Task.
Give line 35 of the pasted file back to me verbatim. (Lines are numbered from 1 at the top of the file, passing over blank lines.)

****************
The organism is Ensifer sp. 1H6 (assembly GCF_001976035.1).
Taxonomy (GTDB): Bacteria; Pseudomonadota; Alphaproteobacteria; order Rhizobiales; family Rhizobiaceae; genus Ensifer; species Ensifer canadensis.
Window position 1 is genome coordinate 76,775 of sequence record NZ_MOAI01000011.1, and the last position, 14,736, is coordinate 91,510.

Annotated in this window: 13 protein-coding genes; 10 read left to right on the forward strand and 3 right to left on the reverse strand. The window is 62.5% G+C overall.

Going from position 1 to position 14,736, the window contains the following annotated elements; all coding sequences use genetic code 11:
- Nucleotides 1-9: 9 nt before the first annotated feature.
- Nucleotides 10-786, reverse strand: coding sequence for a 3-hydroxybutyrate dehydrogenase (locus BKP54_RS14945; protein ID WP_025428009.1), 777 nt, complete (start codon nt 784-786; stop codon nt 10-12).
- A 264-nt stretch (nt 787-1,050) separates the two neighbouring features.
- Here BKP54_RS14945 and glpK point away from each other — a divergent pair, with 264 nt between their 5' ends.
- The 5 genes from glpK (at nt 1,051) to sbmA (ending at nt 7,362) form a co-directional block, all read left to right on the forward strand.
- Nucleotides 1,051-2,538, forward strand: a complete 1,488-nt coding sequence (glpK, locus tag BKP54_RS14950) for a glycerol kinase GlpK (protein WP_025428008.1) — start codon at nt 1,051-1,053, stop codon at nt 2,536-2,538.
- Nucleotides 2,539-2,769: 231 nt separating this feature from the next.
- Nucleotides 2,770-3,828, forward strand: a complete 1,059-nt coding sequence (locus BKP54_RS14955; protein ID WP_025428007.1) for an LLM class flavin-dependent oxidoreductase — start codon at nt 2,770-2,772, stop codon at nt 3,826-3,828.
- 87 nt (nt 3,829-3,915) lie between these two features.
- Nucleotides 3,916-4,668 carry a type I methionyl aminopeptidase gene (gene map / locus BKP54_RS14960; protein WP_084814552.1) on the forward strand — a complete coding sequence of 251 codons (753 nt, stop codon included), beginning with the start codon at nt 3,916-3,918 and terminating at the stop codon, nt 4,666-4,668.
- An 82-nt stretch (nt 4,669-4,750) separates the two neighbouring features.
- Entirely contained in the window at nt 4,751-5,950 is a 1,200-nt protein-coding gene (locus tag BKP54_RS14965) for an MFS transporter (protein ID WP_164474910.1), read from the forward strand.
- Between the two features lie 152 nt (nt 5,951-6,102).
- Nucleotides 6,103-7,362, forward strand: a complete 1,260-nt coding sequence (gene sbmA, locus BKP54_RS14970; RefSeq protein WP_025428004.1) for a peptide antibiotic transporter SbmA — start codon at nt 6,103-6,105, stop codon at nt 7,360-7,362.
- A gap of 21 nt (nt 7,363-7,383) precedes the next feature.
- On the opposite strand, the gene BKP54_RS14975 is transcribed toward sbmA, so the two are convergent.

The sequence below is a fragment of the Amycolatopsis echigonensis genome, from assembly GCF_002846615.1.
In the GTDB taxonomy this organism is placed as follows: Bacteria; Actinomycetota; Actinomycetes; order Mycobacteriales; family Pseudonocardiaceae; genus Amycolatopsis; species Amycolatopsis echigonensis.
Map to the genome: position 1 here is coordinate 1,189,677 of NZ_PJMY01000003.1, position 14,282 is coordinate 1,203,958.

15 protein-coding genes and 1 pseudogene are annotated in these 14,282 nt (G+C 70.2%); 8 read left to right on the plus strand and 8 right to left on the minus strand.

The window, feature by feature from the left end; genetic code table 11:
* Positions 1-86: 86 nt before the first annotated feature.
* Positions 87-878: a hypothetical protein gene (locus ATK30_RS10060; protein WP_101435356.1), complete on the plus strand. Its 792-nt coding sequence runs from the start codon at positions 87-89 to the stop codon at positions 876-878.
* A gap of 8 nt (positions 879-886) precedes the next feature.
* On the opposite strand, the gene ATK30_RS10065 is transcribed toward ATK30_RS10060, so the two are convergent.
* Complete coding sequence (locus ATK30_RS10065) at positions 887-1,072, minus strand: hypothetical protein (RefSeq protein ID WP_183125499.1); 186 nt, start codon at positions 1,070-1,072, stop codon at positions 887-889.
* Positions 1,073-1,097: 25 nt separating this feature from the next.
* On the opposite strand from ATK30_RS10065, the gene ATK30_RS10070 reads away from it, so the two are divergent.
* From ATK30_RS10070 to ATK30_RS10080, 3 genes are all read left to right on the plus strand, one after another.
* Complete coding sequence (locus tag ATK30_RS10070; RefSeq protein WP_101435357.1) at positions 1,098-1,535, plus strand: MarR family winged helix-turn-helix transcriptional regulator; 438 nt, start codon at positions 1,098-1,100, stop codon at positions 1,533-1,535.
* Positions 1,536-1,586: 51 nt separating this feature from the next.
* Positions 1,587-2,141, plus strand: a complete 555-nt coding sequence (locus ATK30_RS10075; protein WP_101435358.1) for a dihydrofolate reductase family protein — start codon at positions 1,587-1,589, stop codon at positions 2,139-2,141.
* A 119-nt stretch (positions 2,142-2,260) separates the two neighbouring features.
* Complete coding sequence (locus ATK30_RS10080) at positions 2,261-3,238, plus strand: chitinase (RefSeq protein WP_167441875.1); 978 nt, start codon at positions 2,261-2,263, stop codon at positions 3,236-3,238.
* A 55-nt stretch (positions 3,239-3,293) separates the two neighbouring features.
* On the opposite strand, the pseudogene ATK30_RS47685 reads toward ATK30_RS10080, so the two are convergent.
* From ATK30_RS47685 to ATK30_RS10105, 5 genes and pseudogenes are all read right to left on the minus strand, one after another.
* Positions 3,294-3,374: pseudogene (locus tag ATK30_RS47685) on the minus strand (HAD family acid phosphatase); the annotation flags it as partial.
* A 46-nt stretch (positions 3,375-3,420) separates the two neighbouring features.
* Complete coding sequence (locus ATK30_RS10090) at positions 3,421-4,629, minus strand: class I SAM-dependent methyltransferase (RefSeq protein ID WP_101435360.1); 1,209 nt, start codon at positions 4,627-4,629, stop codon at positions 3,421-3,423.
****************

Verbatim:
* Complete coding sequence (locus tag ATK30_RS10070; RefSeq protein WP_101435357.1) at positions 1,098-1,535, plus strand: MarR family winged helix-turn-helix transcriptional regulator; 438 nt, start codon at positions 1,098-1,100, stop codon at positions 1,533-1,535.